Nov 16, 2021

AR Rahman

 


Mann chandre nu raas na aave, Na aave darwaas!
Crazy heart neither gets satisfaction nor can afford!

Jigar da sauda kyon kar baitha, mukkadi jandi aas!
Why I fell in love, now even the hopes are dying!

Je lutt janda te lutt janda dil, hauke kha k chhup janda!
Once heart is gone, its gone! It hides after crying inside!

Beparwah da ki kehna, Na aave darwaas!
What to say about careless people, there is no relief!

Jigar da sauda kyon kar baitha, mukkadi jandi aas!
Why I fell in love, now even the hopes are dying!

Dard sataunda bedardan nu, bedardan da ki janda!
Pain hurts the heartless, they won't feel the pain!


Nov 3, 2021

Antagonist



  • Ramesses II
 
  • Joker
 
  • Ravan

  •  Mumm-Ra
 
  • Caligula

  • Dracula

  • Hannibal Lecter


  • Red Dragon

  • T-1000

  •  Agent Smith

  • HAL 9000
  
  • Kevin Spacey

    The Usual Suspects/Seven
  • Al Pacino

    Godfather/Scarface/Devil's Advocate
  • Vito Corleone


  • Al Capone

  • Pablo Escober

  • Megatron

  • Sauron

  • Predator

  •  Dipjol
  
     Personal favorite :)





This list excludes numerous supervillains from DC or Marvel comics with an exception of Joker who surpassed the boundary of the comic world in my opinion.

Free will

 If the future is set then why should we bother?

  • There is a difference between known the future (as commonly is thought be the case) - and there is only possibility of you reaching to that predetermined future. Determinism is saying our future is deterministically will reach to a predestined future.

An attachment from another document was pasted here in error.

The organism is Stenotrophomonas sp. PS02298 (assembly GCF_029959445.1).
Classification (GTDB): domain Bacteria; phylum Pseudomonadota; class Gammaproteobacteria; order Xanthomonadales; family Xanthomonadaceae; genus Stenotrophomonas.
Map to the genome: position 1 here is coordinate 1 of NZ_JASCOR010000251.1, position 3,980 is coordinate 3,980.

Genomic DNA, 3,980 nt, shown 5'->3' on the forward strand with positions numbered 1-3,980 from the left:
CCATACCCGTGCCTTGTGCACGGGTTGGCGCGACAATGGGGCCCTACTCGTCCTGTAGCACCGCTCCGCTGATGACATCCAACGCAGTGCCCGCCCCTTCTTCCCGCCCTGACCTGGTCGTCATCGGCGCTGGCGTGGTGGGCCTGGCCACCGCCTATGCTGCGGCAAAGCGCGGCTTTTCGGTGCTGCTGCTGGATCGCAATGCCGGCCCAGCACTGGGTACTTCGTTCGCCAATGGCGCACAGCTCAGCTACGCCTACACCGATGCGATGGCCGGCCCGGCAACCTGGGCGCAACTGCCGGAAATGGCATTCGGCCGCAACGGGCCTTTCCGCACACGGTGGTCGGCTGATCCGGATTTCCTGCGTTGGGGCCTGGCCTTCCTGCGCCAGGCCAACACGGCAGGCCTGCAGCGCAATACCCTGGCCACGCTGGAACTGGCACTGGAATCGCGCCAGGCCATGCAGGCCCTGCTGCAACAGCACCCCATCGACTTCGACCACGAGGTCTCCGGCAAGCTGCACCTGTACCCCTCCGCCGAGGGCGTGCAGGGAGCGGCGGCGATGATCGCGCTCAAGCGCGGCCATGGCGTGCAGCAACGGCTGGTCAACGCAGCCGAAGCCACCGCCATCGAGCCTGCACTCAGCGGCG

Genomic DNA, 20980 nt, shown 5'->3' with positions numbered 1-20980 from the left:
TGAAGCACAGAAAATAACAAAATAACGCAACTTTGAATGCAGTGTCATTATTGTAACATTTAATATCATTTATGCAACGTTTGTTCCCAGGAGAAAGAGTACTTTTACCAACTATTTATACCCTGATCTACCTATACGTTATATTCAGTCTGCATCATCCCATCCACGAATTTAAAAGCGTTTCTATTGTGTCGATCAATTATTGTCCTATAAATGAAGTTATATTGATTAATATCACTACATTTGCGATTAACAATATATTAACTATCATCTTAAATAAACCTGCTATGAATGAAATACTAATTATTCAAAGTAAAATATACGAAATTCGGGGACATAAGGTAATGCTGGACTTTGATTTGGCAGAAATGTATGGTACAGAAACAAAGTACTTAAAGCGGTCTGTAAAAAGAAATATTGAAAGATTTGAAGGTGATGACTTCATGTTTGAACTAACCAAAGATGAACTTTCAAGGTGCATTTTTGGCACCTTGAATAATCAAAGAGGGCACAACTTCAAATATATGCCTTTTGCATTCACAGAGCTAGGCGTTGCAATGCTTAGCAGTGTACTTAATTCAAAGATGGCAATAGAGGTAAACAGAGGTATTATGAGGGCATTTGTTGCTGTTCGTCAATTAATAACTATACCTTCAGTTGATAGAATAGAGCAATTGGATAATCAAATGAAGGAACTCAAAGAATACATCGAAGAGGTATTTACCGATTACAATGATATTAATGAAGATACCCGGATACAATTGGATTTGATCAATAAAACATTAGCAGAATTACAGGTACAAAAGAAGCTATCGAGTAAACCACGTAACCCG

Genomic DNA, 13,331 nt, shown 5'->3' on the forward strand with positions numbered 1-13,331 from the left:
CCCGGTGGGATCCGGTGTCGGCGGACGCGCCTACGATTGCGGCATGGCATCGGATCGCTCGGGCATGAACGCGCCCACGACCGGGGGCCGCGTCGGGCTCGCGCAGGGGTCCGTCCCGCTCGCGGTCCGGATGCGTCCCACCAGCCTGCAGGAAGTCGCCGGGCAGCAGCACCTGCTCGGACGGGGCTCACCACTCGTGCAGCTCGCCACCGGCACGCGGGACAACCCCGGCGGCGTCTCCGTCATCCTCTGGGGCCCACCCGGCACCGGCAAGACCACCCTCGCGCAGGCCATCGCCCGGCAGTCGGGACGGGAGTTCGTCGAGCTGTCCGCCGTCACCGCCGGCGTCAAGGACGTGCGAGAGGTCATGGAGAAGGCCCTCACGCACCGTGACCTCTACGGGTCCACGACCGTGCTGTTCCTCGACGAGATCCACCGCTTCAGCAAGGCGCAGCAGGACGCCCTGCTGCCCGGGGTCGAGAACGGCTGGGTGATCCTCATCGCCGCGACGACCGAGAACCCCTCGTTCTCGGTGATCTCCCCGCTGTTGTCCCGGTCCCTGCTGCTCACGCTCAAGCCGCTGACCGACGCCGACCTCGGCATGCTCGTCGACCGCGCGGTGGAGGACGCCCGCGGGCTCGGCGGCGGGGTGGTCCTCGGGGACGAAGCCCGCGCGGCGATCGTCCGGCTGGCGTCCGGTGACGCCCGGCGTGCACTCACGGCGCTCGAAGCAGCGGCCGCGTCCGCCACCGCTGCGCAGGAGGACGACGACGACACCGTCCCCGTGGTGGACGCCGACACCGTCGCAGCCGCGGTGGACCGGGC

• Determinism vs Fatalism: Determinism is not Fatalism. Fatalism says whatever happens will happen. Fatalism is passively waiting for the outcome in the future.
    • Determinism means your action matters to determine your future.
    • Your decision making process is computation based on decades of inputs. Your action and volition -- power of using your own will -- is a result of all those inputs plus the input you are currently receiving. It is extraordinarily complicated algorithm which works on these complicated input for you. You are receiving this unique input. None has these inputs.
  • Partial Knowledge of Future: Ted Chiang argues that although we don't the exact future but we know part of it for sure. For example, we know we will die, we will suffer some losses, we will have some joys, etc. Animals or AIs don't have this future knowledge.

Oct 21, 2021

Unstranslatable words


  • Desbundar (Portuguese) – to shed one’s inhibitions in having fun
  • Tarab (Arabic) – a musically induced state of ecstasy or enchantment
  • Shinrin-yoku (Japanese) – the relaxation gained from bathing in the forest, figuratively or literally
  • Gigil (Tagalog) – the irresistible urge to pinch or squeeze someone because they are loved or cherished
  • Yuan bei (Chinese) – a sense of complete and perfect accomplishment
  • Iktsuarpok (Inuit) – the anticipation one feels when waiting for someone, whereby one keeps going outside to check if they have arrived